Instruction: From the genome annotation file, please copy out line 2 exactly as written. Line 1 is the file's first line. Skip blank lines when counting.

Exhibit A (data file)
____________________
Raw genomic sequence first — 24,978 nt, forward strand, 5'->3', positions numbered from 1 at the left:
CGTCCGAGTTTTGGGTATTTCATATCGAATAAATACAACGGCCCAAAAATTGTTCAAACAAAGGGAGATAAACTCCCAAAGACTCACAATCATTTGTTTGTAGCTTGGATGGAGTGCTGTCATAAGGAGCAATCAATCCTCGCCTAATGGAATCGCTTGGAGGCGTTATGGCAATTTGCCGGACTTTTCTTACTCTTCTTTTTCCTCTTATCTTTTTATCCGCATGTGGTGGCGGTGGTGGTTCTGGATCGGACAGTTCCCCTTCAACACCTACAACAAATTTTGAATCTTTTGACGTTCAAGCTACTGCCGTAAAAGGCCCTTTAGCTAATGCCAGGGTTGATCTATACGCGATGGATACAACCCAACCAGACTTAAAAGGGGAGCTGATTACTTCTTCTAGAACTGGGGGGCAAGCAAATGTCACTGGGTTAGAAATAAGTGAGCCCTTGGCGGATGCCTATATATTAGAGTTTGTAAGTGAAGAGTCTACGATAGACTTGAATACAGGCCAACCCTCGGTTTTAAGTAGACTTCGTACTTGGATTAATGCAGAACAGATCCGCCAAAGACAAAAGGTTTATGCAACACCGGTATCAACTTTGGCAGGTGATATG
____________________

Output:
CGTCCGAGTTTTGGGTATTTCATATCGAATAAATACAACGGCCCAAAAATTGTTCAAACAAAGGGAGATAAACTCCCAAAGACTCACAATCATTTGTTTGTAGCTTGGATGGAGTGCTGTCATAAGGAGCAATCAATCCTCGCCTAATGGAATCGCTTGGAGGCGTTATGGCAATTTGCCGGACTTTTCTTACTCTTCTTTTTCCTCTTATCTTTTTATCCGCATGTGGTGGCGGTGGTGGTTCTGGATCGGACAGTTCCCCTTCAACACCTACAACAAATTTTGAATCTTTTGACGTTCAAGCTACTGCCGTAAAAGGCCCTTTAGCTAATGCCAGGGTTGATCTATACGCGATGGATACAACCCAACCAGACTTAAAAGGGGAGCTGATTACTTCTTCTAGAACTGGGGGGCAAGCAAATGTCACTGGGTTAGAAATAAGTGAGCCCTTGGCGGATGCCTATATATTAGAGTTTGTAAGTGAAGAGTCTACGATAGACTTGAATACAGGCCAACCCTCGGTTTTAAGTAGACTTCGTACTTGGATTAATGCAGAACAGATCCGCCAAAGACAAAAGGTTTATGCAACACCGGTATCAACTTTGGCAGGTGATATG